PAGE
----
By Ryan Young
Maybe there is something to John Edwards’ “Two Americas” conceit after all. Except the warring factions aren’t the haves and have-nots. They are what Steven Malanga calls tax eaters and tax payers. And the two see the world very differently. See this revealing excerpt from today’s WSJ Political Diary (subscription required).
Pollster Scott Rasmussen uses several questions to break down voters demographically, but one of his most original tweaks is to differentiate between those voters he calls the “Political Class” and those he calls “Mainstream Americans.” The “Political Class,” representing about 14% of the electorate, tend to express “trust” in political leaders while rejecting suggestions that government is its own special interest and often works with big business against consumers. In contrast, “Mainstream Americans” represent about 75% of the voting public and identify with or lean toward a more populist skepticism about the intentions and actions of political leaders.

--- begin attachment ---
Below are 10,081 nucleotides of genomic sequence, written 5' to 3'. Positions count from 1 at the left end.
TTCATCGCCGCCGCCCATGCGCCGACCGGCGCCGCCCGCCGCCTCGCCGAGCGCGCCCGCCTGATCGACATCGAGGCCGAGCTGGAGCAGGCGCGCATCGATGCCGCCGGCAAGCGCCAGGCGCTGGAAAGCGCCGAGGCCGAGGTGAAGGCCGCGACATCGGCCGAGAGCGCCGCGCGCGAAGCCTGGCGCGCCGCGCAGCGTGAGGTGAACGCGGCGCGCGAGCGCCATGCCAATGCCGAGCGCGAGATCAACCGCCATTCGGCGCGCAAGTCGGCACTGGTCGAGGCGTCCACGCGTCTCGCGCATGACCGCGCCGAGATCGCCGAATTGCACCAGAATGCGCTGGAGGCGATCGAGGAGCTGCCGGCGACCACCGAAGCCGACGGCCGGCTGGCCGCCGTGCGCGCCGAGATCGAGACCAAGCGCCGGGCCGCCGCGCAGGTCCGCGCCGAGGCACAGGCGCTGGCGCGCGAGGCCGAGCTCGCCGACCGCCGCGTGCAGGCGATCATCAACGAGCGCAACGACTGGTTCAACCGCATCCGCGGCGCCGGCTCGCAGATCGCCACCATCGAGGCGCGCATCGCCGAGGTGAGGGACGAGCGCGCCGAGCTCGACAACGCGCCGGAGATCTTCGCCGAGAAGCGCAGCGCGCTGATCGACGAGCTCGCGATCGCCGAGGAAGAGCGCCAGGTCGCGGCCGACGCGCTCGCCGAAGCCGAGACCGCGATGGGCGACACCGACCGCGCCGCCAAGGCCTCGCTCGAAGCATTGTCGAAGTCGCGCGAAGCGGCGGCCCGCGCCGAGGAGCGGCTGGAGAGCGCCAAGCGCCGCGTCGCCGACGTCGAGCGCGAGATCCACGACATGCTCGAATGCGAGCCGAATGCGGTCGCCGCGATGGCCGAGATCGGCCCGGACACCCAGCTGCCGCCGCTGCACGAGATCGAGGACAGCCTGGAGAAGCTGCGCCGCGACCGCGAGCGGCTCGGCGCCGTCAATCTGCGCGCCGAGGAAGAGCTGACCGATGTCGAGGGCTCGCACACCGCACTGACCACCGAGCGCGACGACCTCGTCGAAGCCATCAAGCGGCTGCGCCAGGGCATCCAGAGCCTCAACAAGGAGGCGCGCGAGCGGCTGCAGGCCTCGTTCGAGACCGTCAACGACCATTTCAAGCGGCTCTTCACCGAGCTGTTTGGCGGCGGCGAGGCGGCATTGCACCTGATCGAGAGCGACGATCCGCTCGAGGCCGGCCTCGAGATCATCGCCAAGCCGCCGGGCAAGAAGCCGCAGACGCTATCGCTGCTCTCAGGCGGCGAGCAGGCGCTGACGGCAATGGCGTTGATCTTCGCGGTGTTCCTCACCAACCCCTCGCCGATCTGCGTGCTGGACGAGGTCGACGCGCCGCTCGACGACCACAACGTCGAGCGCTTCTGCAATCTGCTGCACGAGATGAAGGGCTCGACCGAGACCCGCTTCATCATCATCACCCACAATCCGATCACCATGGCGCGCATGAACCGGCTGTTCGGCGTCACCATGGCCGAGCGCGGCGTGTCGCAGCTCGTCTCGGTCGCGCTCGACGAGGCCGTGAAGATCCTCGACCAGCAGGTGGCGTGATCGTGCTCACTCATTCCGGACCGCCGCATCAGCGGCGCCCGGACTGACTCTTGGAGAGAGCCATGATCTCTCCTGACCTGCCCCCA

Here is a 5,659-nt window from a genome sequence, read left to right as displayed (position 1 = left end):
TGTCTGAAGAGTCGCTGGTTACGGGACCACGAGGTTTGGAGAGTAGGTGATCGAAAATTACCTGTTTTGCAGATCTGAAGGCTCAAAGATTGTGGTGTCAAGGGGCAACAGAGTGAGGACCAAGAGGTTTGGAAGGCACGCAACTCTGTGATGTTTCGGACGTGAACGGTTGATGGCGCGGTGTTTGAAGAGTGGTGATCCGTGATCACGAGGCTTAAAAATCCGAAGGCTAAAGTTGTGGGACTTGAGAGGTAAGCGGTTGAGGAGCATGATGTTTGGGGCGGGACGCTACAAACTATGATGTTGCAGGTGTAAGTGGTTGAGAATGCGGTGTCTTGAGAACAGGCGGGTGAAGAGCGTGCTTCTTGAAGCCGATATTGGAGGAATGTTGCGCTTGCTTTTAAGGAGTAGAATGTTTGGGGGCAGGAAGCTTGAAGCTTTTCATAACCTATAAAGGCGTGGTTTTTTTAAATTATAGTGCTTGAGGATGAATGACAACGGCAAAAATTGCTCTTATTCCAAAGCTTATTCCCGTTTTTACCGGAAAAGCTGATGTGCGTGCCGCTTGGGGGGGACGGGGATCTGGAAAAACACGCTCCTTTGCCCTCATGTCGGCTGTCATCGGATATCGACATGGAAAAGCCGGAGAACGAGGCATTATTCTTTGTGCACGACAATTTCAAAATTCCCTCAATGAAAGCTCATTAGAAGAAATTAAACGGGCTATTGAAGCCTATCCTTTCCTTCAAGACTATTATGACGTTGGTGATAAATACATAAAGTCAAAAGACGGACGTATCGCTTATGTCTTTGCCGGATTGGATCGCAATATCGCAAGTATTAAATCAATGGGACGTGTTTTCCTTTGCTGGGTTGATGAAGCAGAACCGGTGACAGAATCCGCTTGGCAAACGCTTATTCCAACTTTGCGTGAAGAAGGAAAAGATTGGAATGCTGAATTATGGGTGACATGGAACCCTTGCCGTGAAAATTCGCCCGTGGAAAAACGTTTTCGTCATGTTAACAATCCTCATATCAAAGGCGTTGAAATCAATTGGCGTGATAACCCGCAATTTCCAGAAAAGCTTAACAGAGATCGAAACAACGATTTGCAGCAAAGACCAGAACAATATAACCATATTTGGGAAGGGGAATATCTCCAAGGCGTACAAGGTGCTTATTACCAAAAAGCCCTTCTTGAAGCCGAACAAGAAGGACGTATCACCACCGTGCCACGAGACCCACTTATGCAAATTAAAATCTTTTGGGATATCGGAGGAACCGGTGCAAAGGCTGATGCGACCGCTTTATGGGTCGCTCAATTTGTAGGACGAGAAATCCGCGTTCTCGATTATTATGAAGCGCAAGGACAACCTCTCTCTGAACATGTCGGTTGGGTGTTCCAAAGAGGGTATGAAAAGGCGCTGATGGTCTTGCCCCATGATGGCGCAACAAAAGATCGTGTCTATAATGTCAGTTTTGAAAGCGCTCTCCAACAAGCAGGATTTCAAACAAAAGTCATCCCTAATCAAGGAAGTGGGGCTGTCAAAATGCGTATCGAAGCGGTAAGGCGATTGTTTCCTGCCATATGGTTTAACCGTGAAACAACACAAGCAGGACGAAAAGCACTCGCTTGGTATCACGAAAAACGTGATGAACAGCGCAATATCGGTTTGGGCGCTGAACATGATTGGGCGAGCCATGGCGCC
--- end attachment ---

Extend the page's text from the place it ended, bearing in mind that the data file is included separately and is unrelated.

Striking is how the two groups divide on the question of repealing ObamaCare. “Mainstream Americans” support repeal by an overwhelming 73%, while the numbers are almost exactly reversed among the “Political Class,” 72% of whom oppose repeal.